It isn't just former blue-chippers doing work as freshmen for Swinney and the Tigers.
They lost stud wide receiver Mike Williams to a season-ending neck injury in the first game of the season, and freshman walk-on Hunter Renfrow has stepped in and become a big part of the passing attack during the title-game run.
The 5'10", 175-pound redshirt freshman has 26 catches for 404 yards and three touchdowns on the year, and he took on an even bigger role in the Orange Bowl in place of suspended true freshman receiver Deon Cain. He came through with flying colors, with four catches for 59 yards and a touchdown.
"Our walk-ons (Renfrow and redshirt freshman place-kicker Greg Huegel) scored more points in the Orange Bowl than Oklahoma did," Swinney said, according to Scott Keepfer of the Greenville News.
No problem. Calvin Ridley, a 21-year-old 6'1", 188-pound former 5-star prospect from Coconut Creek, Florida, has stepped right in and had an even more impressive true freshman season in Tuscaloosa than Cooper.
|Amari Cooper vs. Calvin Ridley: True Freshman Stats|
With speed to burn, size to go up over any defensive back and strength to get off the line of scrimmage, Ridley has caught 83 passes for 1,031 yards and seven touchdowns for the Crimson Tide. In the Cotton Bowl against Michigan State, he torched the Spartan secondary to the tune of eight catches for 138 yards and two scores.
"We just have a lot of athletes on the outside," quarterback Jake Coker said after the Cotton Bowl, according to the postgame quotes on CollegePressBox.com. "Calvin did a great job of just getting up and making plays. And it makes things a lot easier on me, a lot easier than it should be. He's one heck of a player."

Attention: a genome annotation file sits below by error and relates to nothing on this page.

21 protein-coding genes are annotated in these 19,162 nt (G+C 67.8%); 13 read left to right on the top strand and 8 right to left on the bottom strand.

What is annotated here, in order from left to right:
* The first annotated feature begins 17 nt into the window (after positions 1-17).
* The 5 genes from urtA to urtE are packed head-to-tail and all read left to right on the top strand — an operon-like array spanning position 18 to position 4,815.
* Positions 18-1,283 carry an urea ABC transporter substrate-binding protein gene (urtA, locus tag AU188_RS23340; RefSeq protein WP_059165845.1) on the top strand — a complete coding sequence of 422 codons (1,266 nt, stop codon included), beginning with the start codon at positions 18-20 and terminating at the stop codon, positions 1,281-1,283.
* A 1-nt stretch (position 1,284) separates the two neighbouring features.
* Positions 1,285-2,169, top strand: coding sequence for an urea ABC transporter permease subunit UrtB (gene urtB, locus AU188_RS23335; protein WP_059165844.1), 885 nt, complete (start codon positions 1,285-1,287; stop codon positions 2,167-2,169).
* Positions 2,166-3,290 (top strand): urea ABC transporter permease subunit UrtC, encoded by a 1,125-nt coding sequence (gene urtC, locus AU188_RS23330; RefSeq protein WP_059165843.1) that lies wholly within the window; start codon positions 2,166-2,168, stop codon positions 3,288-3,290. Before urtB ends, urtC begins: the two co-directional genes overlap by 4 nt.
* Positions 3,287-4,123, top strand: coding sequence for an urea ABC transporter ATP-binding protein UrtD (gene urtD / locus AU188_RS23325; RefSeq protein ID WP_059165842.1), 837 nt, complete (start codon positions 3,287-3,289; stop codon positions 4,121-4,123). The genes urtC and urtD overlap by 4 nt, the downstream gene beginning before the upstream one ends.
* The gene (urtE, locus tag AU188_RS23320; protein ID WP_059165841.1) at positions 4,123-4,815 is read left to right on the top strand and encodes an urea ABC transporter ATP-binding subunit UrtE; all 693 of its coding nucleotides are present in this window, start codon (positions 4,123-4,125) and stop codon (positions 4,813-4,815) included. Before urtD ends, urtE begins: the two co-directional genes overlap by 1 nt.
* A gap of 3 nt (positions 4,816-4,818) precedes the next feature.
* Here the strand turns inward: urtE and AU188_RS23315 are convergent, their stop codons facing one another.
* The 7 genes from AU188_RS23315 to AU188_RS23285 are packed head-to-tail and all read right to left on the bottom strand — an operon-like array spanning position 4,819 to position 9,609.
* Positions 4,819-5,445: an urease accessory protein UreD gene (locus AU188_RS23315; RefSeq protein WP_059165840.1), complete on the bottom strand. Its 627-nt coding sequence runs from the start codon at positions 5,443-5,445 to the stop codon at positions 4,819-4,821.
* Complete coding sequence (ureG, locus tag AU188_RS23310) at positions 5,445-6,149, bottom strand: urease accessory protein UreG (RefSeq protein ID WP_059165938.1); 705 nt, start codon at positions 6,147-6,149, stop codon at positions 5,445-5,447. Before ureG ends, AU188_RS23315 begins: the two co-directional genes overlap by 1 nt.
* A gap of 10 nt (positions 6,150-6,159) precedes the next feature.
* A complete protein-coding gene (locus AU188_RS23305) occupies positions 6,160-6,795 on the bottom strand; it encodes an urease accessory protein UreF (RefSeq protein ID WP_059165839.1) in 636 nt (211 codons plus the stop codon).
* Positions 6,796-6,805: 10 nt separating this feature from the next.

While Ridley has dominated headlines with his stellar play, the Crimson Tide boast a defense littered with impact true freshmen who have found their way into key roles despite a loaded roster that includes redshirt freshman cornerback Marlon Humphrey, who earned a spot on the SEC All-Freshman team.
Minkah Fitzpatrick is listed as Alabama's starter at "Star" and has been one of the key contributors to a secondary that has found an identity after two years of struggles. He's seventh on the team with 41 tackles, has returned both of his interceptions for touchdowns and broken up nine passes en route to SEC All-Freshman honors.
Ronnie Harrison enrolled early, notched 16 tackles and picked off two passes as the backup strong safety to Eddie Jackson. Harrison, a 6'3", 218-pounder from Tallahassee, Florida, slides into an even bigger role when Saban and defensive coordinator Kirby Smart use their "dime" package.
Defensive tackle Da'Ron Payne, a 6'2", 315-pound former 5-star prospect from Birmingham, has just 13 tackles on the year but is a key part of the rotation at nose guard for a defensive line that depends on rotating bodies in order to keep everybody fresh.
"I've been very, very pleased with those guys," Saban said on Monday's teleconference. "I think a lot of times freshmen are really, really excited about getting the opportunity to play, but I think the ones that can focus on developing and stay focused on the things they need to do to be the kind of players they need to be to contribute to the team is really the most important factor. And all three of those guys have done that extremely well."
Both of these teams have successfully reloaded after key departures, and they've done so with freshmen in key roles who have contributed to their success en route to the national championship game.
Barrett Sallee is the lead SEC college football writer and national college football video analyst for Bleacher Report as well as a host on Bleacher Report Radio on SiriusXM 83. Follow Barrett on Twitter @BarrettSallee.